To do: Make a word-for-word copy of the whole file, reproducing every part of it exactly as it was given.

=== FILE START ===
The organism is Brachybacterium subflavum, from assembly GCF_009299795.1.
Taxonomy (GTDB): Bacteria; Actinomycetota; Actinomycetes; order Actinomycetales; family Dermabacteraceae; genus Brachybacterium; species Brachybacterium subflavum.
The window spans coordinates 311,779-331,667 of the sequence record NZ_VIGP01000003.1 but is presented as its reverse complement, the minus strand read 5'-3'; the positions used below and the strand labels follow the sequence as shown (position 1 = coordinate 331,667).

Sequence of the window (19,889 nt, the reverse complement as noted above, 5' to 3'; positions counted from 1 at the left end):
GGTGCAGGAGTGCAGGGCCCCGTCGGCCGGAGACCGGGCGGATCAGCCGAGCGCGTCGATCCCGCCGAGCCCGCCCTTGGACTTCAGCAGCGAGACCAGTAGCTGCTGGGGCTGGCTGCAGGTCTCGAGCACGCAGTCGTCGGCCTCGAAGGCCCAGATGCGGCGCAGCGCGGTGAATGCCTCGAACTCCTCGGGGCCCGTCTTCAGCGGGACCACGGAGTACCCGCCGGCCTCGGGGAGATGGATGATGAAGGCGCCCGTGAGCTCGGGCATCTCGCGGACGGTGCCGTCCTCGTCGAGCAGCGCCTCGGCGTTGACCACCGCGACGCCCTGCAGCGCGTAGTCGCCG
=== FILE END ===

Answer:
The organism is Brachybacterium subflavum, from assembly GCF_009299795.1.
Taxonomy (GTDB): Bacteria; Actinomycetota; Actinomycetes; order Actinomycetales; family Dermabacteraceae; genus Brachybacterium; species Brachybacterium subflavum.
The window spans coordinates 311,779-331,667 of the sequence record NZ_VIGP01000003.1 but is presented as its reverse complement, the minus strand read 5'-3'; the positions used below and the strand labels follow the sequence as shown (position 1 = coordinate 331,667).

Sequence of the window (19,889 nt, the reverse complement as noted above, 5' to 3'; positions counted from 1 at the left end):
GGTGCAGGAGTGCAGGGCCCCGTCGGCCGGAGACCGGGCGGATCAGCCGAGCGCGTCGATCCCGCCGAGCCCGCCCTTGGACTTCAGCAGCGAGACCAGTAGCTGCTGGGGCTGGCTGCAGGTCTCGAGCACGCAGTCGTCGGCCTCGAAGGCCCAGATGCGGCGCAGCGCGGTGAATGCCTCGAACTCCTCGGGGCCCGTCTTCAGCGGGACCACGGAGTACCCGCCGGCCTCGGGGAGATGGATGATGAAGGCGCCCGTGAGCTCGGGCATCTCGCGGACGGTGCCGTCCTCGTCGAGCAGCGCCTCGGCGTTGACCACCGCGACGCCCTGCAGCGCGTAGTCGCCG